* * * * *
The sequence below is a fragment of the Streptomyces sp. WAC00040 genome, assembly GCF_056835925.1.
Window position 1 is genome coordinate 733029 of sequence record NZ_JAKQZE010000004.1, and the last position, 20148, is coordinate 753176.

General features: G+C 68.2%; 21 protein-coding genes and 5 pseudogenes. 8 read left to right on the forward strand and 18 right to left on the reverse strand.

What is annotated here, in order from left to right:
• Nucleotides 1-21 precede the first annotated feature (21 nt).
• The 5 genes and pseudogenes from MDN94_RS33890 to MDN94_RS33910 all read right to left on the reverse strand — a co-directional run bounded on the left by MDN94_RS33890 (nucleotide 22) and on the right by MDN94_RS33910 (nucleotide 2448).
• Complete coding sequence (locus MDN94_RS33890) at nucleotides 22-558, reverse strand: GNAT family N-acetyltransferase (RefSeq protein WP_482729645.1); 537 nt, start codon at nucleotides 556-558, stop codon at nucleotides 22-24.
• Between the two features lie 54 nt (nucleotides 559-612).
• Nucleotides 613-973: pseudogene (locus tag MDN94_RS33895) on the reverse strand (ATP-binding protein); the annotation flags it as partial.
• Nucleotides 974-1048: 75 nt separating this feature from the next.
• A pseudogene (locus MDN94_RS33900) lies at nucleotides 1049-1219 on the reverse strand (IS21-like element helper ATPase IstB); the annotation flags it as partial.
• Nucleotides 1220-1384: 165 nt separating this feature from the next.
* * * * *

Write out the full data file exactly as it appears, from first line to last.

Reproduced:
The sequence below is a fragment of the Streptomyces sp. WAC00040 genome, assembly GCF_056835925.1.
Window position 1 is genome coordinate 733029 of sequence record NZ_JAKQZE010000004.1, and the last position, 20148, is coordinate 753176.

General features: G+C 68.2%; 21 protein-coding genes and 5 pseudogenes. 8 read left to right on the forward strand and 18 right to left on the reverse strand.

What is annotated here, in order from left to right:
• Nucleotides 1-21 precede the first annotated feature (21 nt).
• The 5 genes and pseudogenes from MDN94_RS33890 to MDN94_RS33910 all read right to left on the reverse strand — a co-directional run bounded on the left by MDN94_RS33890 (nucleotide 22) and on the right by MDN94_RS33910 (nucleotide 2448).
• Complete coding sequence (locus MDN94_RS33890) at nucleotides 22-558, reverse strand: GNAT family N-acetyltransferase (RefSeq protein WP_482729645.1); 537 nt, start codon at nucleotides 556-558, stop codon at nucleotides 22-24.
• Between the two features lie 54 nt (nucleotides 559-612).
• Nucleotides 613-973: pseudogene (locus tag MDN94_RS33895) on the reverse strand (ATP-binding protein); the annotation flags it as partial.
• Nucleotides 974-1048: 75 nt separating this feature from the next.
• A pseudogene (locus MDN94_RS33900) lies at nucleotides 1049-1219 on the reverse strand (IS21-like element helper ATPase IstB); the annotation flags it as partial.
• Nucleotides 1220-1384: 165 nt separating this feature from the next.